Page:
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  • Writer's pictureDorsa Sajedi

Genre: The Handmaiden (2016)

Directed by Park Chan-wook

Cinematography by Chung Chung-hoon

Questions to ask:

Can a specific image or frame from a film define its genre?



I have chosen this shot as a demonstration of the genre 'Romance'.


The Handmaiden is a take on Sarah Water's novel Fingersmith, but instead of being set in Victorian England, it is set during the 1930s when Korea was under Japanese rule. It focuses on Sook-Hee, a pickpocketer who takes on the job of a handmaiden for an extremely wealthy woman, and Hideko, a woman who is confined to a big mansion by her abusive uncle who grooms her to read inappropriate literature texts to rich noblemen.

The narrative is structured with such intelligence that as soon as you think you’ve figured it out, you haven’t. You first think one is betraying the other, and then the other is betraying them, but then you find out that the man is the one that ends up being the one who is tricked. As a female viewer, it’s gratifying to see the women win over the men. Hideko and Sook-Hee start off as two individuals with their own struggles, low in power in their own way, and then, they build themselves up and end up tricking the uncle, the count, and even the passport officer. You can tell that they start to fall in love with each other. The romantic and sexual tension between them is always there. In this film, men are portrayed as the problem in the equation, which in a patriarchal society, is extremely refreshing.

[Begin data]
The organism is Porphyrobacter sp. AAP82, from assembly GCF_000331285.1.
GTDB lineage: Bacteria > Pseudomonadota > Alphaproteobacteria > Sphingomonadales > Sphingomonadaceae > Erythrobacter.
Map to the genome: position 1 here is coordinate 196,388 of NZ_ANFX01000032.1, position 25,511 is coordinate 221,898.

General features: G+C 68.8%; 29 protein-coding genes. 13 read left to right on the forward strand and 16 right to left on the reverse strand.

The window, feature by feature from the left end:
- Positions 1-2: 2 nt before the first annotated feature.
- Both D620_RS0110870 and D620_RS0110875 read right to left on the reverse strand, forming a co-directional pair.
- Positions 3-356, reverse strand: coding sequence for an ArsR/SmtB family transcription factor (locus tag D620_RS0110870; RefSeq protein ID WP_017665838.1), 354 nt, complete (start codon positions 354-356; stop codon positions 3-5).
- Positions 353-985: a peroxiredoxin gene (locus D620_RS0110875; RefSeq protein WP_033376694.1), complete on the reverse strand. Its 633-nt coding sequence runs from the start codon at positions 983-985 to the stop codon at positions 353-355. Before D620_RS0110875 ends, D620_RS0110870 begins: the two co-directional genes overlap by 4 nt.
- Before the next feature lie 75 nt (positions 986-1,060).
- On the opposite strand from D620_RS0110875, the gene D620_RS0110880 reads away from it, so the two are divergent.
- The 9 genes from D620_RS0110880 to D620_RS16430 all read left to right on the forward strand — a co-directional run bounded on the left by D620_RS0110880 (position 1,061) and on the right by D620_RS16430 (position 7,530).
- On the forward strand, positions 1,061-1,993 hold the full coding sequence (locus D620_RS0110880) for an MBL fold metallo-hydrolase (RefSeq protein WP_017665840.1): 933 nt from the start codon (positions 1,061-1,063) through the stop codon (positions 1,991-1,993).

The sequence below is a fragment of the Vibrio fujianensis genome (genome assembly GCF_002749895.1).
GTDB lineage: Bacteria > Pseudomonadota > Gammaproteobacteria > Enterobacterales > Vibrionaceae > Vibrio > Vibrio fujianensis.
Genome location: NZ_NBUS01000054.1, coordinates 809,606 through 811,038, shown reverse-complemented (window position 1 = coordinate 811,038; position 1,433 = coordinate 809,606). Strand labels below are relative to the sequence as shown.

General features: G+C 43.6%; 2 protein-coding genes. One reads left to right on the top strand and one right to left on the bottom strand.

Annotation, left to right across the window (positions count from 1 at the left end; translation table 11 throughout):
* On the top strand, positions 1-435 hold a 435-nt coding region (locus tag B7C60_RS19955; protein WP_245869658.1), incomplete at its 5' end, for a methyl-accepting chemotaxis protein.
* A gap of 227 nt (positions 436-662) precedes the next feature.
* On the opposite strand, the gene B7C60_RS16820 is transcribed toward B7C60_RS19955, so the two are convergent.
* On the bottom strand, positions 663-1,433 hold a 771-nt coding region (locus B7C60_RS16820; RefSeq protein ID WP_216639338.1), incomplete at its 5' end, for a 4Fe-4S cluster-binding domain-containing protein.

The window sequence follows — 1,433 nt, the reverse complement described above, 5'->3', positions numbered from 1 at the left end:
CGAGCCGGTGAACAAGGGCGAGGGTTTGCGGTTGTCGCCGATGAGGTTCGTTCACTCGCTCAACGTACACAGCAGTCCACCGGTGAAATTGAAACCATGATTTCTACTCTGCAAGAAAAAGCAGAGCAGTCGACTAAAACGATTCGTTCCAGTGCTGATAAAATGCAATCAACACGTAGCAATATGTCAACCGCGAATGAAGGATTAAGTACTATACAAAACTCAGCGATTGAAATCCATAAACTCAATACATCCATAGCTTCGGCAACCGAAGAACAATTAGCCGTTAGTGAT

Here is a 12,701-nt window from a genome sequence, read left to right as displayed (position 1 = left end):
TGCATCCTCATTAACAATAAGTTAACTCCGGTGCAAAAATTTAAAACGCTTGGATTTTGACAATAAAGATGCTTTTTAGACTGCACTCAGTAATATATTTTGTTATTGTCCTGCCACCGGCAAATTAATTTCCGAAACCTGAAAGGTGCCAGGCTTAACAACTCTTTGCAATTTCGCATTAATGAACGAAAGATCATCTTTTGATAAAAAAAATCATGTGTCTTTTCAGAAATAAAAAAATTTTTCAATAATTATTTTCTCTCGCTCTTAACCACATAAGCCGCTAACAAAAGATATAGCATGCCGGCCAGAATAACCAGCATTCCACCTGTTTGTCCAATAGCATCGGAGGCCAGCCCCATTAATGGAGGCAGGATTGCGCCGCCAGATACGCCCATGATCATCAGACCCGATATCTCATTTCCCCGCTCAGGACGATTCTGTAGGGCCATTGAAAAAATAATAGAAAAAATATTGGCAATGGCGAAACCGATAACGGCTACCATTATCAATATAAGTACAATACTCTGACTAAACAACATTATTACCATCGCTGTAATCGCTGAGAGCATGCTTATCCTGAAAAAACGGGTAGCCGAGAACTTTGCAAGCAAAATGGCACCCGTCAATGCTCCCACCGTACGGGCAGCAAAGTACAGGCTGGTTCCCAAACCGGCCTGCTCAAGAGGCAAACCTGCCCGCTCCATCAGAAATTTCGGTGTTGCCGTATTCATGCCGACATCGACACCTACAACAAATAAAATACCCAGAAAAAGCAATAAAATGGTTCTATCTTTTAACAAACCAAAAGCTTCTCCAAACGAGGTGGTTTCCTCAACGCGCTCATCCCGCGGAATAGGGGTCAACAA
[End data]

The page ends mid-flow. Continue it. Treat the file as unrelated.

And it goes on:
The leading genre in this film, as a whole, is romance as its focus is on the development and struggles of Hideko and Sook-hee's relationship. But, the reason why I chose this film is that it has several genres that I feel overlap with each other. My reasoning behind choosing this shot specifically is that it delivered a sense of gratification to myself as the audience, and I feel that it follows conventions that belong to the romance genre. What makes this shot unique to others in the film, is that I feel that with its placement in the film being towards the end when a conclusion is finally reached, it's portrayed in that soft-and-fluffy feeling way that we tend to get from the happy endings in romance films.

These elements consist of the following.

With the composition and framing of this wide-shot, we only see them. This is important because the film is about them, their relationship, and how they managed to overcome their struggles which are another element that is frequently presented in romantic films. In terms of setting, we are presented with the ocean, and the beginning of a sunset thus the pink highlight on the clouds. The colour pink, which is normally associated with love and comfort, adds to the already warm feel that the soft colour palette constructs. What furthers this is the natural lighting coming from the left which highlights the actors' body language and facial expressions; we see the one on the left touching the other, smiling and looking content, which builds a very affectionate atmosphere.

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